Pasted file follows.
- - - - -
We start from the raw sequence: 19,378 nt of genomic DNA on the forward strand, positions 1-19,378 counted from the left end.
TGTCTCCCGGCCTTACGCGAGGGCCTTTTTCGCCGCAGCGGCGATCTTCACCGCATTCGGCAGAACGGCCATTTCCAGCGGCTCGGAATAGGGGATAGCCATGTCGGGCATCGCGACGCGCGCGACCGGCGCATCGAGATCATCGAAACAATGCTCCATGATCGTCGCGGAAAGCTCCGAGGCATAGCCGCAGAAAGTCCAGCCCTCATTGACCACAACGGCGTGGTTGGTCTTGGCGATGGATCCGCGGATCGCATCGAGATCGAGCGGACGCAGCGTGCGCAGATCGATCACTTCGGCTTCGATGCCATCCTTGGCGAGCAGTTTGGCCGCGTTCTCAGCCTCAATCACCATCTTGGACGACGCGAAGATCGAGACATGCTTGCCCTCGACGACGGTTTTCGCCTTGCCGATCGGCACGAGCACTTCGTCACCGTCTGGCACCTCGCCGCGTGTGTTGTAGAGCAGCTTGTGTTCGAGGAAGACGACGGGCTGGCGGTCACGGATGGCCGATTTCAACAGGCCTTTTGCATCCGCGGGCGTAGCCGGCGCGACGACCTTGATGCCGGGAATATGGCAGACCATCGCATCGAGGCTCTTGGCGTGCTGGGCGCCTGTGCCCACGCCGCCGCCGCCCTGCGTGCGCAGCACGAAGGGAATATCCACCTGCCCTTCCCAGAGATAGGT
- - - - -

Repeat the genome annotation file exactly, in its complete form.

We start from the raw sequence: 19,378 nt of genomic DNA on the forward strand, positions 1-19,378 counted from the left end.
TGTCTCCCGGCCTTACGCGAGGGCCTTTTTCGCCGCAGCGGCGATCTTCACCGCATTCGGCAGAACGGCCATTTCCAGCGGCTCGGAATAGGGGATAGCCATGTCGGGCATCGCGACGCGCGCGACCGGCGCATCGAGATCATCGAAACAATGCTCCATGATCGTCGCGGAAAGCTCCGAGGCATAGCCGCAGAAAGTCCAGCCCTCATTGACCACAACGGCGTGGTTGGTCTTGGCGATGGATCCGCGGATCGCATCGAGATCGAGCGGACGCAGCGTGCGCAGATCGATCACTTCGGCTTCGATGCCATCCTTGGCGAGCAGTTTGGCCGCGTTCTCAGCCTCAATCACCATCTTGGACGACGCGAAGATCGAGACATGCTTGCCCTCGACGACGGTTTTCGCCTTGCCGATCGGCACGAGCACTTCGTCACCGTCTGGCACCTCGCCGCGTGTGTTGTAGAGCAGCTTGTGTTCGAGGAAGACGACGGGCTGGCGGTCACGGATGGCCGATTTCAACAGGCCTTTTGCATCCGCGGGCGTAGCCGGCGCGACGACCTTGATGCCGGGAATATGGCAGACCATCGCATCGAGGCTCTTGGCGTGCTGGGCGCCTGTGCCCACGCCGCCGCCGCCCTGCGTGCGCAGCACGAAGGGAATATCCACCTGCCCTTCCCAGAGATAGGT